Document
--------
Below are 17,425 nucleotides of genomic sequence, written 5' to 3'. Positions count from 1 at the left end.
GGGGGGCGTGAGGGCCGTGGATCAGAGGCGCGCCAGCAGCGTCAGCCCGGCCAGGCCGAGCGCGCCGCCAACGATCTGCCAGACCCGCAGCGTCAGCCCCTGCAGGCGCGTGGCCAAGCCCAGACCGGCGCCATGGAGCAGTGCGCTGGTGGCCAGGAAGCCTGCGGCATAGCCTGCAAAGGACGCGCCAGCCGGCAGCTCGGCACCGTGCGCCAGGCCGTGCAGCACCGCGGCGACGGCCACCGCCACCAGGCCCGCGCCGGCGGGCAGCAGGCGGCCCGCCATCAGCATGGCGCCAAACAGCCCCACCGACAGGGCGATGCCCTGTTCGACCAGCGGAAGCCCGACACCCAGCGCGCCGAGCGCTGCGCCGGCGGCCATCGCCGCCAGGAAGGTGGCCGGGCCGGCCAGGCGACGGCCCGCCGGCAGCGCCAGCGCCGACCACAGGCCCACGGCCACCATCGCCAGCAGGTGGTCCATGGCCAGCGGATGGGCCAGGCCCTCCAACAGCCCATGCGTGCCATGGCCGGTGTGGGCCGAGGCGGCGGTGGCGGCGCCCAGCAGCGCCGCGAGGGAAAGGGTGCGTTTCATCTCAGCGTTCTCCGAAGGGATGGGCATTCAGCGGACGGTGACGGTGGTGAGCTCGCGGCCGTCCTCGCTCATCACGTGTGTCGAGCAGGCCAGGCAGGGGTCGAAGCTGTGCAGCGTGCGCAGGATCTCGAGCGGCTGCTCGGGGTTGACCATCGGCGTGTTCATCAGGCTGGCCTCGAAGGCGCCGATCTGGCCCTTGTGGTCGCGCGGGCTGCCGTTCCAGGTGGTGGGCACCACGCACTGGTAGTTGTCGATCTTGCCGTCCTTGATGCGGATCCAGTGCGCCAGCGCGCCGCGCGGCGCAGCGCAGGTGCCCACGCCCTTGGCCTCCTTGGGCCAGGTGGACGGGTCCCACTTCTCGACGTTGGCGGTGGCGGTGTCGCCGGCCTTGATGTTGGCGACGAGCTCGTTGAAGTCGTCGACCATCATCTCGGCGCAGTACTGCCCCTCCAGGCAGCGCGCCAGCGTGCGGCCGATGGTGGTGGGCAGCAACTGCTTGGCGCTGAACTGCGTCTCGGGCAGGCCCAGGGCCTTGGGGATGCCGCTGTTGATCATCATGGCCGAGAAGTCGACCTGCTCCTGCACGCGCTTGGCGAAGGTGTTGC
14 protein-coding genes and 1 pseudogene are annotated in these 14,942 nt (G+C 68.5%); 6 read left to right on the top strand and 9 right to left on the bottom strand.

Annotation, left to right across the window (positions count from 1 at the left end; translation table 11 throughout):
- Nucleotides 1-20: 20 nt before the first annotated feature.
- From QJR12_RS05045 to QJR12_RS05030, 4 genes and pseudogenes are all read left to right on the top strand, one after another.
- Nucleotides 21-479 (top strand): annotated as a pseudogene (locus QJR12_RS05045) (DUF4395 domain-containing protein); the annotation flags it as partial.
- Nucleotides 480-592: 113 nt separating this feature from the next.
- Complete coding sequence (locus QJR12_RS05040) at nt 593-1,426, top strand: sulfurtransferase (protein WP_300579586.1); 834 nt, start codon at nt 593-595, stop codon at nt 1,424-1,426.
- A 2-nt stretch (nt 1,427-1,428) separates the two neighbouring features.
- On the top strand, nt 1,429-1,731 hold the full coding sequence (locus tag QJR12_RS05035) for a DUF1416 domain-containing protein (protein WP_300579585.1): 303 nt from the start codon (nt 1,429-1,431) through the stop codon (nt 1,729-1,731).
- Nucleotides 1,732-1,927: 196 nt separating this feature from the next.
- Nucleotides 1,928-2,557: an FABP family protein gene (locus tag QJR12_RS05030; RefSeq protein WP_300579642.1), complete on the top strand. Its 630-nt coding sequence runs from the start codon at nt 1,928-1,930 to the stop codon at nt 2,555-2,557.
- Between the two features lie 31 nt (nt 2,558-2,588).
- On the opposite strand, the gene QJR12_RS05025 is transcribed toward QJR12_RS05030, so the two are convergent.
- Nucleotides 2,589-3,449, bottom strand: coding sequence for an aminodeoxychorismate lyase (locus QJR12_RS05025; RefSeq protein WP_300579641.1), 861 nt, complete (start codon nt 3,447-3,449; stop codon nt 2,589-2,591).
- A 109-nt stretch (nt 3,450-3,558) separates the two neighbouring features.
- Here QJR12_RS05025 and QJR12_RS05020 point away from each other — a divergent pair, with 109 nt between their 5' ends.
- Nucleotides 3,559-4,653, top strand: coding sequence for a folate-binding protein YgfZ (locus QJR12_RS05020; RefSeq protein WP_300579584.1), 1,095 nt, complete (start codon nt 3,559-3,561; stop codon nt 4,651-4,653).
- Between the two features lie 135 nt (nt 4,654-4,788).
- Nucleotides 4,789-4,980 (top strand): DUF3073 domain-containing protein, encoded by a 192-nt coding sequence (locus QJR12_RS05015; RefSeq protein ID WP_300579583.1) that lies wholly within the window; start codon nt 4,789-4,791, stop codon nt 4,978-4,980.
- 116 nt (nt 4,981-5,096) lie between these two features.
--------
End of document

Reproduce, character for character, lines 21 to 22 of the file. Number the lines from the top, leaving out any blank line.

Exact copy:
- Nucleotides 4,789-4,980 (top strand): DUF3073 domain-containing protein, encoded by a 192-nt coding sequence (locus QJR12_RS05015; RefSeq protein ID WP_300579583.1) that lies wholly within the window; start codon nt 4,789-4,791, stop codon nt 4,978-4,980.
- 116 nt (nt 4,981-5,096) lie between these two features.